In 1997, biologist and innovation consultant Janine Benyus, released her first book Biomimicry: Innovation Inspired by Nature. In this publication she coined the term ‘biomimicry‘ and laid the groundwork for an emerging discipline that looks for innovative solutions to pressing global problems by emulating nature’s designs and processes. Since her book’s release more than 15 years ago, Benyus has evolved the practice of biomimicry research through numerous initiatives, including Biomimicry 3.8 — an amazing organization providing business consulting, professional training, and education on what humans can learn from the genius of nature that surrounds us. Though biomimetics is technically not a new idea, the relevance of this field has become increasingly apparent over the past few years as we’ve come to realize that Mother Nature is one of the universe’s most successful and time-tested designers, and we have much to learn from her. Watch our video above to hear from biomimicry pioneer Janine Benyus as she chats with us about some of the incredible innovations that have come from Biomimicry, such as velcro, solar power, and more-efficient wind turbines.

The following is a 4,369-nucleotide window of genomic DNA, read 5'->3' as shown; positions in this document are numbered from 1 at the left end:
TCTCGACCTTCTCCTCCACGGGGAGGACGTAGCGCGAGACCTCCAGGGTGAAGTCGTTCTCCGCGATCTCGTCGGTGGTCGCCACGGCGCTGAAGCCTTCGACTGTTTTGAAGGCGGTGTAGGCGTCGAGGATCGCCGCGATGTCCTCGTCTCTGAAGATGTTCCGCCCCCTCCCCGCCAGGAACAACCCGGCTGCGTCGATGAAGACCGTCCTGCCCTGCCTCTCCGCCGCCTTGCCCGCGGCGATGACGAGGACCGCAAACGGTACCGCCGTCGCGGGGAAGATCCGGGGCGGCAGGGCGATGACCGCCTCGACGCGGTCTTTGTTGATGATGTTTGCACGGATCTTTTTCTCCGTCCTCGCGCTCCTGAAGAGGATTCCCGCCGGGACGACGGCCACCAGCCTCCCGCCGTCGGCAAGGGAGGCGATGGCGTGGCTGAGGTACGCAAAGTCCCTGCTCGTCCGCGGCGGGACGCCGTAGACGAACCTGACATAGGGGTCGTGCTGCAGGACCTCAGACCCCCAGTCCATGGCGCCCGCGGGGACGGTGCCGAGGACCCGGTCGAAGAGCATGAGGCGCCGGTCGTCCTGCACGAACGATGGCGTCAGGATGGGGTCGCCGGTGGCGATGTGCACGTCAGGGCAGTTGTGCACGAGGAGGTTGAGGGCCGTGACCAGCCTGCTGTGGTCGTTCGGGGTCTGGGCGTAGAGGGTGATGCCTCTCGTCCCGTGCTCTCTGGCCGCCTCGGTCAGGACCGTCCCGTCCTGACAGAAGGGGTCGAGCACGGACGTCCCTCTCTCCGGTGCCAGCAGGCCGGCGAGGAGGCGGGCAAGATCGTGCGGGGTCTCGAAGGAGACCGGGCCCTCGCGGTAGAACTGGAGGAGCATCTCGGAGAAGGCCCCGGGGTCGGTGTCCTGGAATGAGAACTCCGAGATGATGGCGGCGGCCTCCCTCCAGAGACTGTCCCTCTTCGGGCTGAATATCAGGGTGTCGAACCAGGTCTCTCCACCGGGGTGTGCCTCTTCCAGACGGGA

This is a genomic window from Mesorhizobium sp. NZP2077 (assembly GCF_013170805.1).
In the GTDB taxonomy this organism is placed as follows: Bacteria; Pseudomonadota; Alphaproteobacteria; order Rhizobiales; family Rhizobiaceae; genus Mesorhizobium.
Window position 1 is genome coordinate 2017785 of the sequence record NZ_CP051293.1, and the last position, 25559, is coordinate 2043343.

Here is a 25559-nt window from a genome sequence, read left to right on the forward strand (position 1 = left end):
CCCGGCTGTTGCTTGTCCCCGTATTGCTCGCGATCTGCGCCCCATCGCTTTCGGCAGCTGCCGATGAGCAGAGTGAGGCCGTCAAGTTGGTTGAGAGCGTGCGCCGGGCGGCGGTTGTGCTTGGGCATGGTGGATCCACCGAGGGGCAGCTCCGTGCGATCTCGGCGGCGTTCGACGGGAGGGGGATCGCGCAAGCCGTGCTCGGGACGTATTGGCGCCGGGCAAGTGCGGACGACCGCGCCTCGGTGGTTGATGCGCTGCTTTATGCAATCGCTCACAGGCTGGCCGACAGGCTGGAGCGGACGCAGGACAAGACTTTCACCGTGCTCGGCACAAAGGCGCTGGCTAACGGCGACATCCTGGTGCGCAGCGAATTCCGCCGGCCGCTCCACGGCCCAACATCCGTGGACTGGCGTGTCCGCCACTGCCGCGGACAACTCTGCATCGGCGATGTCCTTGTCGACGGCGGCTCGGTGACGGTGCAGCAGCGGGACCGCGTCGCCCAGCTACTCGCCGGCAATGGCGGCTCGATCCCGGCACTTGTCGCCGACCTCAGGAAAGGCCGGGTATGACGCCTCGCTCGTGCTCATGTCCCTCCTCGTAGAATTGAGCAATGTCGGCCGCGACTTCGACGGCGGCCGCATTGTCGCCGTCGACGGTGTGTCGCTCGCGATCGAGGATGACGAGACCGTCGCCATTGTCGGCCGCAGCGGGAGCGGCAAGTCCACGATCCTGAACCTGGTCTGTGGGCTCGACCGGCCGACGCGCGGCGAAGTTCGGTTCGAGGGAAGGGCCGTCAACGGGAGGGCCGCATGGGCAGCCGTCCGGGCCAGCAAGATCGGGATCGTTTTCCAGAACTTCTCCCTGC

Permalink | Add to del.icio.us | digg
Post tags: "wind power", biomimetic inspiration, biomimicry, biomimicry 3.8, biomimicry and sustainable design, biomimicry design, biomimicry expert, Biomimicry Institute, CalTech, Caltech Field Laboratory for Optimized Wind Energy, design inspired by nature, design that mimics nature, FLOWE, green design, inhabitat interview, Janine Benyus, jill fehrenbacher, John Dabiri, sustainable design, The Biomimicry Institute, vertical axis wind turbine